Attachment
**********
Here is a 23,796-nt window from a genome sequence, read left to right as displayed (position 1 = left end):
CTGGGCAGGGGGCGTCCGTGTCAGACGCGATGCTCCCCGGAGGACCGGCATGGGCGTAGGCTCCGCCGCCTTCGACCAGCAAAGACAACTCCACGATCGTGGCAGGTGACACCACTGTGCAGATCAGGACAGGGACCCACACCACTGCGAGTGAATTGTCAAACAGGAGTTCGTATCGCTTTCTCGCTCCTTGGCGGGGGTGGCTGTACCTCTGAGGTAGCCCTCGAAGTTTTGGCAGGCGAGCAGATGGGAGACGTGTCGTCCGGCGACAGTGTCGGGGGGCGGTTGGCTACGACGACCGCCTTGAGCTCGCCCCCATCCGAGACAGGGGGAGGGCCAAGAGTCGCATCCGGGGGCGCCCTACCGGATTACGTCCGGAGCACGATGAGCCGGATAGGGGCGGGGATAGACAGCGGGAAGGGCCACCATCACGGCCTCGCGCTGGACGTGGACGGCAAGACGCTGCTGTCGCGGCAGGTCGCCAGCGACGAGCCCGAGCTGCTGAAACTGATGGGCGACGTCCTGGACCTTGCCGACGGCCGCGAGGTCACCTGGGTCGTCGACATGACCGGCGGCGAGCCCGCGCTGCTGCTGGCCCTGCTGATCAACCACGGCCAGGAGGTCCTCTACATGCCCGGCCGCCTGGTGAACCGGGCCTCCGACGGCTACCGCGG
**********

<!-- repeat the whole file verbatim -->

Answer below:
Here is a 23,796-nt window from a genome sequence, read left to right as displayed (position 1 = left end):
CTGGGCAGGGGGCGTCCGTGTCAGACGCGATGCTCCCCGGAGGACCGGCATGGGCGTAGGCTCCGCCGCCTTCGACCAGCAAAGACAACTCCACGATCGTGGCAGGTGACACCACTGTGCAGATCAGGACAGGGACCCACACCACTGCGAGTGAATTGTCAAACAGGAGTTCGTATCGCTTTCTCGCTCCTTGGCGGGGGTGGCTGTACCTCTGAGGTAGCCCTCGAAGTTTTGGCAGGCGAGCAGATGGGAGACGTGTCGTCCGGCGACAGTGTCGGGGGGCGGTTGGCTACGACGACCGCCTTGAGCTCGCCCCCATCCGAGACAGGGGGAGGGCCAAGAGTCGCATCCGGGGGCGCCCTACCGGATTACGTCCGGAGCACGATGAGCCGGATAGGGGCGGGGATAGACAGCGGGAAGGGCCACCATCACGGCCTCGCGCTGGACGTGGACGGCAAGACGCTGCTGTCGCGGCAGGTCGCCAGCGACGAGCCCGAGCTGCTGAAACTGATGGGCGACGTCCTGGACCTTGCCGACGGCCGCGAGGTCACCTGGGTCGTCGACATGACCGGCGGCGAGCCCGCGCTGCTGCTGGCCCTGCTGATCAACCACGGCCAGGAGGTCCTCTACATGCCCGGCCGCCTGGTGAACCGGGCCTCCGACGGCTACCGCGG